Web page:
Season with salt and fry for couple of minutes
Add the cooked rice, mix thoroughly and continue frying for another couple of minutes
Turn the heat off and serve hot.

* I have seen that many people have overdone / burnt peanuts in many dishes.To avoid that, add the peanuts along with oil. This way peanuts cook thoroughly without being burned and     turn perfectly crispy. Same goes for chanda dal or Urad dal  use. If you add peanut / chana dal / urad dal after the oil has heated then there is too little time for them to cook before they start burning. That yields undercooked but surface burnt peanuts.

Read Full Post »


I have eaten many versions of Bharli vangi and Ennegai. As far as my knowledge goes, there is a slight difference between traditional ennegai and bharli vangi. Ennegai is an authentic recipe that the lingayats make. In this recipe there is no coconut instead peanut and gurellu is used and its cooked in lot of oil. This is another recipe for another day and today is Bharli Vangi day 🙂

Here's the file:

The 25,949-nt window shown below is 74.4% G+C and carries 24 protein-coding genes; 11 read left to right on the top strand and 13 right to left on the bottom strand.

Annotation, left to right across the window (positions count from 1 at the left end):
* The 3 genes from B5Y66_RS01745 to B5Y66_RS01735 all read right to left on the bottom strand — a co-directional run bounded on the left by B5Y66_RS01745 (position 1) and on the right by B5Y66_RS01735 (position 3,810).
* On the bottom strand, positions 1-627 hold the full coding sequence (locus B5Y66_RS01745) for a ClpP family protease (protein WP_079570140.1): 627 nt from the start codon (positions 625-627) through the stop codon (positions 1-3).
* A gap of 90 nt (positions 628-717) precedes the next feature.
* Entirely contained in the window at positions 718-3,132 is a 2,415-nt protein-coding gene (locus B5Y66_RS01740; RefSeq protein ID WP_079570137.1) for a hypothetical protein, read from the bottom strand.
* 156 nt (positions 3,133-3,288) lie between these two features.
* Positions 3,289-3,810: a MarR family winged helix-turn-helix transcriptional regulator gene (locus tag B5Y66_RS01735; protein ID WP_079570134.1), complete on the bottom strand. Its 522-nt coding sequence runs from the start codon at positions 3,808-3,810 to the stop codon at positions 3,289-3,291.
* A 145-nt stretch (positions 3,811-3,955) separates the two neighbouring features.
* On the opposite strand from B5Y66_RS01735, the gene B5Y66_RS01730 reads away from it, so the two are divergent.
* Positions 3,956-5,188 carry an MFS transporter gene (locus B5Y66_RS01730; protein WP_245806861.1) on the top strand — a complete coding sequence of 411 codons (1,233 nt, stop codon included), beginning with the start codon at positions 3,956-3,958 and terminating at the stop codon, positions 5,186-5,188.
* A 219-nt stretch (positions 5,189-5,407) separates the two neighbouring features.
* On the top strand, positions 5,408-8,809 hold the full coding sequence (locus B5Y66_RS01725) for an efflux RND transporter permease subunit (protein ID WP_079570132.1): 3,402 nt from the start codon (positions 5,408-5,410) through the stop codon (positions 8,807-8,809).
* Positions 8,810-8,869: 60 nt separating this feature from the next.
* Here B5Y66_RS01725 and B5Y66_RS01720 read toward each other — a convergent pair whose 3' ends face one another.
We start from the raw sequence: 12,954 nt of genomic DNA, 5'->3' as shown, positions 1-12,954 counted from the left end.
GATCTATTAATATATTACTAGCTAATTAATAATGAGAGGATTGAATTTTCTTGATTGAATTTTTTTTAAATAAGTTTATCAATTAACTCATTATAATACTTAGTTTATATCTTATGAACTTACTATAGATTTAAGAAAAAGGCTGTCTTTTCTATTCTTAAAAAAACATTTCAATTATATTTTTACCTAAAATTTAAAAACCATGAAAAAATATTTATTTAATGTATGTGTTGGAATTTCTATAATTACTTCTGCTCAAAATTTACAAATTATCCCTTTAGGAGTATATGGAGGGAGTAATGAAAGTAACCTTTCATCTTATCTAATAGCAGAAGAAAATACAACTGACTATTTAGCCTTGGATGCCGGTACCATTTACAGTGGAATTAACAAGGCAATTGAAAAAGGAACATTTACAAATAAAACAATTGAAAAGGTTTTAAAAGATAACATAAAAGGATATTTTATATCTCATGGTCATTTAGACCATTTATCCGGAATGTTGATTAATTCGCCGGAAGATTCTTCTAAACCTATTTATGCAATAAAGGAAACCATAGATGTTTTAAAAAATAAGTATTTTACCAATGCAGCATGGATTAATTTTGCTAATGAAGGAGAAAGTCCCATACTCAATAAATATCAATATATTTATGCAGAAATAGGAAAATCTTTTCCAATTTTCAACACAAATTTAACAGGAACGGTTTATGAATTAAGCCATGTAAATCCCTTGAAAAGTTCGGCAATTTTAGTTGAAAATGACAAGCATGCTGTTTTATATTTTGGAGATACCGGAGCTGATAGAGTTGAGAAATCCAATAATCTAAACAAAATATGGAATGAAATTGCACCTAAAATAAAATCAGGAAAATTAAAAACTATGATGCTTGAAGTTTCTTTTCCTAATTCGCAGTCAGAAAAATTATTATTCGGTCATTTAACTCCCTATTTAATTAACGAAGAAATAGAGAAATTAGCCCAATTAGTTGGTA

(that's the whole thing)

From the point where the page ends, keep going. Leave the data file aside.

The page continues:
I have never ever eaten any other vangi than the most tender melt in your mouth kinds that my mom makes. This isn’t just what I say but my dear hubby and friends say as well. These days my mom is visiting us from India and every single day we have a meal fit for feasts . This is another reason why I haven’t been actively posting ;). Today she made amazing jawar rotti and bharli vangi, so here it goes.

What you need
20 Small (1.5 to 2 inch diameter) tender eggplant
1 inch diameter size tamarind ball
1/2 teaspoon turmeric powder
2 tablespoon sesame seeds
1 cup grated coconut fresh / frozen
3 medium size onions ( about 2 inch diameter) diced
1/2 inch ginger chopped
6 to 8 garlic cloves ( Medium size) chopped
10 dry Red chili
4 Cloves
6 to 8 Black Peppercorns
1 to 1.5 inch cinnamon
3 or 4 Cardamom
2 pieces of Dagadphool *
2 tablespoon coriander seeds
1 teaspoon cumin seeds
1/2 teaspoon mustard seeds
3 tablespoon oil
1 teaspoon chili powder
1/2 teaspoon jaggery / sugar
Salt to taste

* Dagad phool is a spice I have seen used much in Maharastra. It gives a real good taste to any eggplant dish. Since I live in NJ it isn’t much hard for me to find this spice in Indian stores. If it isn’t easily available, you can skip this one.

How to Make
In four tablespoon of warm water soak the tamarind for 15 to 25 minutes.
Remove the seeds and threads and mush the tamarind into a paste.
Heat 2 tablespoon of oil on medium heat.
When the oil is heated add mustard seeds and let it crackle a bit.